Almost nothing Trump is saying about the election is true; Twitter affixed a fact check label to more than 30 of his election-related tweets and retweets between Friday and Monday morning.

Read here for a preliminary breakdown of just some of the false claims he made during that period.

1:36 p.m. ET, November 16, 2020

Stop the Steal's massive disinformation campaign connected to Roger Stone

From CNN's Rob Kuznia, Curt Devine, Nelli Black and Drew Griffin

It is an internet battle cry: Stop the Steal has swept across inboxes, Facebook pages and Twitter like an out-of-control virus, spreading misinformation and violent rhetoric -- and spilling into real life, like the protest planned for DC this weekend. 

But while Stop the Steal may sound like a new 2020 political slogan to many, it did not emerge organically over widespread concerns about voting fraud in President Donald Trump's race against Joe Biden. It has been in the works for years. 

Its origin traces to Roger Stone, a veteran Republican operative and self-described "dirty trickster" whose 40-month prison sentence for seven felonies was cut short by Trump's commutation in July. 

Stone's political action committee launched a "Stop the Steal" website in 2016 to fundraise ahead of that election, asking for $10,000 donations by saying, "If this election is close, THEY WILL STEAL IT."

Read more here.

9:53 a.m. ET, November 16, 2020

Conservatives find home on social media platforms rife with misinformation

From CNN Business' Kaya Yurieff

An app called Parler is seeing a flood of new signups, particularly from conservatives as Facebook, Twitter and other social networks have stepped up efforts to crack down on misinformation and prominent conservatives have claimed their voices are being disproportionately censored.

Founded in 2018 by John Matze and Jared Thomson, Parler bills itself as "unbiased social media" and a place where people can "speak freely and express yourself openly without fear of being 'deplatformed' for your views," according to its website and App Store description. It looks like a mashup of Twitter and Instagram, with its main feed, follower counts and ways to share posts and links.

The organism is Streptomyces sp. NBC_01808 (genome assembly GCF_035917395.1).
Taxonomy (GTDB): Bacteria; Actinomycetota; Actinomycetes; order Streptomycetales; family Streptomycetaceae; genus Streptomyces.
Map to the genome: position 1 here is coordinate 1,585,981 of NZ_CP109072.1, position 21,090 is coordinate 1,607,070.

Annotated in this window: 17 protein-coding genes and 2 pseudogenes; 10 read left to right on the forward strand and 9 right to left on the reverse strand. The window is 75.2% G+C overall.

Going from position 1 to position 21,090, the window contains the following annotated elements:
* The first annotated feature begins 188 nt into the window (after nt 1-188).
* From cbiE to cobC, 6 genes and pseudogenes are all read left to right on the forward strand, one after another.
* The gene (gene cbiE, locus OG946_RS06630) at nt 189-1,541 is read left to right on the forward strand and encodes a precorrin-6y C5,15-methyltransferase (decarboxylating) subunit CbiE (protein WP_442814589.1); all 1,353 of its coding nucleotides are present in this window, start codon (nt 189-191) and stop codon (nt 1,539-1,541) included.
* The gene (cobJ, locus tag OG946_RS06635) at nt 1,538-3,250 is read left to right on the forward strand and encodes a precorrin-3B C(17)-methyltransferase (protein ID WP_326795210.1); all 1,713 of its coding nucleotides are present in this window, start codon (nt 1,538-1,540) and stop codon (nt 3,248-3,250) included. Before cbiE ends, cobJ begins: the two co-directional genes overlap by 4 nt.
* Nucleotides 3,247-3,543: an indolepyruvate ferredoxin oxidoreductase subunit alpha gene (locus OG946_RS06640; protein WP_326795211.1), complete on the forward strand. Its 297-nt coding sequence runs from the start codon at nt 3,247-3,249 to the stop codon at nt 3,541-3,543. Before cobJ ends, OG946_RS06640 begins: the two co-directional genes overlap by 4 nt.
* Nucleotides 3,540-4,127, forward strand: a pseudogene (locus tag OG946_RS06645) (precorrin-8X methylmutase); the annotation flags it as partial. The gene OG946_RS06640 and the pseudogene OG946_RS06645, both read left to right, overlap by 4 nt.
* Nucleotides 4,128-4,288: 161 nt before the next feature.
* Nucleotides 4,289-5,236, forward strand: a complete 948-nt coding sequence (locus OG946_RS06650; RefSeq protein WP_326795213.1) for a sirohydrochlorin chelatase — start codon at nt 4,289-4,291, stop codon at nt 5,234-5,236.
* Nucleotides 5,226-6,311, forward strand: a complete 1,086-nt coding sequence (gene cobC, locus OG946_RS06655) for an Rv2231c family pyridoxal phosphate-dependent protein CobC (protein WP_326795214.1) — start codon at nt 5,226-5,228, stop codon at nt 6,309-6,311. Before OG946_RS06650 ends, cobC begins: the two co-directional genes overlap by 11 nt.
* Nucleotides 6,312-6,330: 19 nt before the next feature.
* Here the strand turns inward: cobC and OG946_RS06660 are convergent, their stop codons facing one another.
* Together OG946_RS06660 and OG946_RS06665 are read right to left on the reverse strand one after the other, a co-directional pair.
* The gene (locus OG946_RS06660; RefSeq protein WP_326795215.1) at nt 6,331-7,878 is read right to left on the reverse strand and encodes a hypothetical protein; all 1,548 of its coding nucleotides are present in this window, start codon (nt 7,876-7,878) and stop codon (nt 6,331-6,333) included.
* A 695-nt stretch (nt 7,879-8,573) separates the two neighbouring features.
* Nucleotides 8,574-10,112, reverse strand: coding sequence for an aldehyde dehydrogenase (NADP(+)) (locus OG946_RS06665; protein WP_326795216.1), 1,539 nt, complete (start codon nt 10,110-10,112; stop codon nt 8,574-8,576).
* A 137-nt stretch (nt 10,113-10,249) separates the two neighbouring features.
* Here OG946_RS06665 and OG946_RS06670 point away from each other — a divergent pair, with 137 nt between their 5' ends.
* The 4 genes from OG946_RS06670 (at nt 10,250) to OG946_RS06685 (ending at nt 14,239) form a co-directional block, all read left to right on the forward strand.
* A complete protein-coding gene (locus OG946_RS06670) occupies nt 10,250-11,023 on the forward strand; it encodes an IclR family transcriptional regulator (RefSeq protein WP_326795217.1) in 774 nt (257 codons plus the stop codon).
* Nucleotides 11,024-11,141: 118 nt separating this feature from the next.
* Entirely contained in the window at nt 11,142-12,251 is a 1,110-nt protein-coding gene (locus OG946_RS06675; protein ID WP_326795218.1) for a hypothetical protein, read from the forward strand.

It's also rife with misinformation, including a stream of baseless allegations of voter fraud, such as false assertions that "millions" of votes were either lost or switched from Donald Trump to Joe Biden.

Those who've been active on the alternative social network in recent weeks include Fox News host Sean Hannity, radio personality Mark Levin, far-right activist Laura Loomer, Senator Ted Cruz and Congressman Devin Nunes. Eric Trump also has an account verified by Parler as does Donald Trump's presidential campaign.

Parler saw an influx of downloads following the US election. The app hit the number one spot overall on Apple's US App Store among free apps for the first time on Sunday -- ahead of names including TikTok and YouTube -- according to Apptopia which tracks mobile apps. Since last Friday, more than 4.5 million new people signed up for accounts, according to a letter from Parler CEO Matze

But it's not just Parler that's getting a boost. The app of right-wing media outlet Newsmax has climbed the app charts recently and other social apps like MeWe and video-sharing platform Rumble are also gaining steam, both of which promise not to clamp down people's voices.

Read more here.

11:14 a.m. ET, November 13, 2020

Fact checking the baseless claim that millions of Trump votes were deleted

From CNN's Casey Tolan

A human error that briefly led to incorrect election results in a Michigan county has spiraled into a sprawling, baseless conspiracy theory suggesting that glitches in widely-used voting software led to millions of miscast ballots.

Conservative media figures, social media users, and President Donald Trump have spread rumors about problems with Dominion Voting Systems, an election technology company that supplies software to many local governments. They've claimed that isolated reports about Election Night glitches raise concerns about election results in states around the country.

"DOMINION DELETED 2.7 MILLION TRUMP VOTES NATIONWIDE," Trump tweeted on Thursday, citing a report from the right-wing One America News Network. Without showing any evidence, he claimed that states using the company's technology had "SWITCHED 435,000 VOTES FROM TRUMP TO BIDEN."